Wednesday, February 27, 2008

A tactical game

Yesterday, as Black in a club championship game, I had lost a pawn in the opening. Or should I say I sacrificed it? No, it was not planned, but it came out that I had quite a compensation for it. Just look at this position after black Rook attacks Bishop and white Queen protects it, move 18.

position 1

Black to move.

I have five developed pieces against his only two. And even more important, his King is still in the center. Thus, I thought that the Knight sacrifice on e4 must be good. Interestingly, Shredder sees me as winning after Nxe4, but my feeling at the board was quite different as soon as I realized that I do not win his Bishop and I am a full piece down. I thought that I was struggling against loss! On the other hand, I had the impression that my opponent had the feeling of winning because he seemed not to be very concerned about the danger of his King. This has been a very important experience, learning more about the power of a compensation.

Despite some weak moves of mine I managed to keep the upper hand and, due to his weak defense, gained material back. And here is the beautiful finish after 32. Bf4.

position 2

Black to move. My final blast makes use of the overworked Queen. I guess you see it.

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Friday, February 15, 2008

Too greedy for material

The thoughtful comments on this position (thanks Christian, Phaedrus and Sciurus) tell me that I should reconsider it. I think this is also worthwhile because Shredder rates it as +2 pawn units with a couple of candidate moves, even without an immediate material win. Only after a depth of 14 half-moves he spots a tactic.

My impression over the board has been in the range of one pawn unit of positional advantage, and I spotted a plan to materialize it.


White to move.

The game went as follows: 1. Bf5 Bxf5 2. Qxf5 g6 3. Qd7 Na5 4. Qxc7 and I win a pawn according to my plan. But it has a hole because Black can play Nb3 with counterattack, reducing my advantage to a meek 0.8 pawn units. My opponent played passively 4.-Nc4 covering the pawn, and after 5. exd6 Nxd6 I win another pawn because of the overworked Queen f8.

Now I try to figure out how Shredder may come to its 2 pawn units of positional advantage. My bishop pair accounts for 0.5 pawn units. My center pawn outpost may be worth another 0.5 units. The poor Nh5 gives me at least another 0.5 units, the worse Nc6 and Qf8 may be 0.25 each, so we get a total of 2 pawn units.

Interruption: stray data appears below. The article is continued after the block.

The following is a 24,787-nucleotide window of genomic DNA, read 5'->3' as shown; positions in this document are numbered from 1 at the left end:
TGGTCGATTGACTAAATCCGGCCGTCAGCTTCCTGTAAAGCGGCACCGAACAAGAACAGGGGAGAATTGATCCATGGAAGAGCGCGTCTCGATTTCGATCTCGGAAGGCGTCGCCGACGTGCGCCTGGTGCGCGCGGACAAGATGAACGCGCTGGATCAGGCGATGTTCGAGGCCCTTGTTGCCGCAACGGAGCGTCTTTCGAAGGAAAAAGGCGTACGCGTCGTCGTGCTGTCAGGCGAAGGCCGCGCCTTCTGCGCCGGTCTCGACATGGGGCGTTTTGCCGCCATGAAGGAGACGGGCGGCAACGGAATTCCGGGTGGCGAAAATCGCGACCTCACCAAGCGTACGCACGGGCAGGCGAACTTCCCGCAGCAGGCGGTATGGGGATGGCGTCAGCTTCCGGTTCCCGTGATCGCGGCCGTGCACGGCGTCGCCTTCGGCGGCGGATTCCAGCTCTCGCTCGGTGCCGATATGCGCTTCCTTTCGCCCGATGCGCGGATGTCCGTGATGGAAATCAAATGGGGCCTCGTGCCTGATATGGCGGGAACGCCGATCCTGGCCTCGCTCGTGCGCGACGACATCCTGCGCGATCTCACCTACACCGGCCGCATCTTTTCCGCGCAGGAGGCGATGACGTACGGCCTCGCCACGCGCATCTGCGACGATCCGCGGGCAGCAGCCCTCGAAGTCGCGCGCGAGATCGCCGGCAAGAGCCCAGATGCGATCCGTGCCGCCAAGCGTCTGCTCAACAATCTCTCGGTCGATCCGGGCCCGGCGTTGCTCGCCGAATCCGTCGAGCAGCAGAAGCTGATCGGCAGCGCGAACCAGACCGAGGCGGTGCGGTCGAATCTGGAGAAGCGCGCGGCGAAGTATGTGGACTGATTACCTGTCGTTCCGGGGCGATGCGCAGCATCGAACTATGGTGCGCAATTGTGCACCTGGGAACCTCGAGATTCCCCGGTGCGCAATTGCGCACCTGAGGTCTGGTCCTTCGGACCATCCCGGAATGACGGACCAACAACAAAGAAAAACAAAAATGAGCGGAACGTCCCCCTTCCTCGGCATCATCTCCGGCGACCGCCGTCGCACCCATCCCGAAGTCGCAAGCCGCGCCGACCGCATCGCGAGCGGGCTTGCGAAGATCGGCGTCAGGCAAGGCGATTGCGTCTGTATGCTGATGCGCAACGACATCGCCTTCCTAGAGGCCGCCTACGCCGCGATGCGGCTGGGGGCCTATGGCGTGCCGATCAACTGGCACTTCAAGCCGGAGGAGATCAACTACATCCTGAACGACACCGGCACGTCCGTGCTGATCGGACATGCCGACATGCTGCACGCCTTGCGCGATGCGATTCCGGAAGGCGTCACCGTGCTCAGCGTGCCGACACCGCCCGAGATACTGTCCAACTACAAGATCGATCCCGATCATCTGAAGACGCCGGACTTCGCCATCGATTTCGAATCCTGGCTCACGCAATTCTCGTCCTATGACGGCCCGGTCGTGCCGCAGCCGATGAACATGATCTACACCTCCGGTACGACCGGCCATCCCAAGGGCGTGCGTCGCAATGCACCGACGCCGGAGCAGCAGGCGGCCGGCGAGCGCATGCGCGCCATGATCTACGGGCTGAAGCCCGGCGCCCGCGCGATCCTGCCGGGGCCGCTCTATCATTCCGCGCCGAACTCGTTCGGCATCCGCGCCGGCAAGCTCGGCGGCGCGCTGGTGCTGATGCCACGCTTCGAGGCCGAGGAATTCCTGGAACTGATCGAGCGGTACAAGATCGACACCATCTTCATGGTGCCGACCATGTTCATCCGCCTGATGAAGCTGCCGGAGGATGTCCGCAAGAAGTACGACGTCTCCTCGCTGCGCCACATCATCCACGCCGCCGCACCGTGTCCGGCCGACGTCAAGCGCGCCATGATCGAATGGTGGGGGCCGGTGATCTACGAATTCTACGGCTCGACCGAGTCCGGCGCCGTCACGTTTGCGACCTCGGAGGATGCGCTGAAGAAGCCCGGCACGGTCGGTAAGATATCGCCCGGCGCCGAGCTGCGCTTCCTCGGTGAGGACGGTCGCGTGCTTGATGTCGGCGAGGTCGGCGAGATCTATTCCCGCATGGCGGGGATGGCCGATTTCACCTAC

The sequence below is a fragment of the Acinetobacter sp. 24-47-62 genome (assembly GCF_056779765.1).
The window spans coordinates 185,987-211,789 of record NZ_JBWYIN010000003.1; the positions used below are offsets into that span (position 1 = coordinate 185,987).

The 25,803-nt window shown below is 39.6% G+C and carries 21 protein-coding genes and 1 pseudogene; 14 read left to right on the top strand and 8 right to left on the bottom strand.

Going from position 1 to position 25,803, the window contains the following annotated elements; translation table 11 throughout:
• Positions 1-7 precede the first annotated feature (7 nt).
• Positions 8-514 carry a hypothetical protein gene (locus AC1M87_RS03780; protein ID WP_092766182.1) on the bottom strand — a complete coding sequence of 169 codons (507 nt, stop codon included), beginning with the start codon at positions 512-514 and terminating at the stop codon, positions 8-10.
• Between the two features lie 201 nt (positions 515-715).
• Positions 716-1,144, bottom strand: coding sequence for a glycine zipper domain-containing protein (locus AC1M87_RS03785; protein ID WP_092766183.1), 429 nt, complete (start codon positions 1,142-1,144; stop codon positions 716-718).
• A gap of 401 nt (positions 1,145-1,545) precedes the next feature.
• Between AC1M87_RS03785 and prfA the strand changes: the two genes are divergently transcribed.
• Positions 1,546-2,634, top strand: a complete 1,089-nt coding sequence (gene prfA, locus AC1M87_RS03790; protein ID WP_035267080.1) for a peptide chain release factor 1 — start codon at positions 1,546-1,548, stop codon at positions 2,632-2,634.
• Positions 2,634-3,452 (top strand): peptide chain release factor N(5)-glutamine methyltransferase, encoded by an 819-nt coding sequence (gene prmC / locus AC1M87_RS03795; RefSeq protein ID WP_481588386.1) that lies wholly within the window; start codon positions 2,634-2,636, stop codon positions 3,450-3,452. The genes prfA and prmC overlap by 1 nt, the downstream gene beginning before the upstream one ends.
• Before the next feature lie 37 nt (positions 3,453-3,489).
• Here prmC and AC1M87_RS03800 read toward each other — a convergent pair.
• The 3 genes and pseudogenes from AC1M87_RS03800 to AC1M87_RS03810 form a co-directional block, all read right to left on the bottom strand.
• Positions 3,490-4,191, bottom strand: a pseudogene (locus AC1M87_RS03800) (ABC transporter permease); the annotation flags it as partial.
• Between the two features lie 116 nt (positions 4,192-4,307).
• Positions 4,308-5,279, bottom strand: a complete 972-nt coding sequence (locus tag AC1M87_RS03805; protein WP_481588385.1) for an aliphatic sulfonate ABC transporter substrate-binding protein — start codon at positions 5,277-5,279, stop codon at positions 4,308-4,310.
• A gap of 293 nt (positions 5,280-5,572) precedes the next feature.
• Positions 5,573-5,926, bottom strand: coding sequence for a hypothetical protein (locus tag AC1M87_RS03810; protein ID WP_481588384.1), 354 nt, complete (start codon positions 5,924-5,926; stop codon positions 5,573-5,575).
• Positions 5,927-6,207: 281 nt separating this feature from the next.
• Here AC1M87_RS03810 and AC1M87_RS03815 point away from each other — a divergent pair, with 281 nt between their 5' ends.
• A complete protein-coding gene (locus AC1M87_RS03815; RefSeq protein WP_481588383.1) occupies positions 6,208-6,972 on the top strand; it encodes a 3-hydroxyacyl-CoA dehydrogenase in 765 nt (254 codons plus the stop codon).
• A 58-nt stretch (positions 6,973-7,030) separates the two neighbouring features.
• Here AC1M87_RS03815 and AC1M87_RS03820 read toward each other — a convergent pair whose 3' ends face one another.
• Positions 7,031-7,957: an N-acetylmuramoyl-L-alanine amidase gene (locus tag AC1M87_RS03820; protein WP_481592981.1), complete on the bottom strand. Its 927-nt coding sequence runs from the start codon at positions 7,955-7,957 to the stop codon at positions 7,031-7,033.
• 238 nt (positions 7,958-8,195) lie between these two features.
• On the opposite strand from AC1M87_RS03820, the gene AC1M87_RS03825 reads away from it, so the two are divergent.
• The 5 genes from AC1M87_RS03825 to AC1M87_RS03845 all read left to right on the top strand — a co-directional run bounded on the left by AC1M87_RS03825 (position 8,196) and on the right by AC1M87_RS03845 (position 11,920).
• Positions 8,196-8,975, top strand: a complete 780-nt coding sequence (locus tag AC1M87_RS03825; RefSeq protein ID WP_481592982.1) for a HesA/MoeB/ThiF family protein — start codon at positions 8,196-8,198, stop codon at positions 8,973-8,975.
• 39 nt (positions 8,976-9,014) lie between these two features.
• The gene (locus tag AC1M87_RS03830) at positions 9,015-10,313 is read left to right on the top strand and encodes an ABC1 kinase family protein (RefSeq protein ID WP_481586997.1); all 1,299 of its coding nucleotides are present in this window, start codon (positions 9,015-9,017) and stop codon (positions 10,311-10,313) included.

A good plan would have been the minority attack a4, as pointed out by Sciurus. Opening the game would have accentuated the superiority of my bishop pair. Actually, I control the center and I have more material power on queenside, thus I should attack there. Very logical.

But I have missed a tactic here. The poor Knight on h5 has no squares and I could fetch it with g4 were not the Bishop on d7. But this Bishop can be overworked with 1. Be4! If now Rad8 to unpin the Knight, 2. g4 gets the piece. Very nice. But Shredder took a while to find it.

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Thursday, February 14, 2008

Trading a bad for a good piece


Ten days ago I had a win as White in a club championship match. As you can see, White has a superior position. In spite of equal material, Shredder rates White 2 pawn units better. But it is funny that I did not play one of the moves Shredder rates best here: Be4, a4, Bh7+, c4, and even h3. I simply cannot figure out a sense behind these moves.

What I played is Bf5, offering the piece I considered worst of all my pieces against his best piece, the Bishop d7. My main idea was bringing my Queen into play with various threats against uncovered pieces and pawns. The only drawback is that I lose the advantage of the bishop pair. But this is more than compensated by his loss of best piece. He took on f5, Queen took back, protecting the Knight with g6 was forced, and now my Queen entered his seventh rank, Qd7, forking the unprotected Knight and the pawn. After that, my game was won.

The interesting point here is how differently humans and computers look at a position. Shredder did not even consider Bf5, yet I am convinced that this was my best move because it is part of a clear plan.

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Wednesday, February 13, 2008

A stupid loss of tempo

Yesterday I played as White against my old friend Martin. I came better out of the opening but my positional advantage was only minimal when we came to this position after the eleventh move of Black.


White to move.

My small advantage is a faster connection of the Rooks and better prospects of taking the e file, hoping to invade the seventh rank. Going for this plan, I should have played 12. Re1 or 12. Bxg5. I rejected the latter because I did not want to give his Queen a tempo.

I played 12. Be3 with the vague idea of taking back with the pawn, opening a battery on f7. But after he took the Bishop I came to the conclusion that this attack can easily be parried, leaving me with a wrecked pawn structure. So I took with the Queen, he attacked the Queen and I lost one more tempo. The advantage has gone, and after another twelve moves the game was drawn.

Somehow I was not able to keep books of the tempi. His Bishop g5 has used 2 tempi so far, mine at c1 has used none. Whether I wait for the Bishop being taken or take myself on g5 does not matter, I always gain tempo. The only thing to avoid is giving a tempo by moving the Bishop on e3 or f4. Which I did, unfortunately.

After Bxc1 Rxc1 my Rook has lost a tempo because it will not remain there, but this loss is fully compensated by the tempo loss of the black Bishop.

A second fault in this position was not ruling out the attack battery plan on f7 at once. If this plan is not feasible, then Be3 has no purpose at all.

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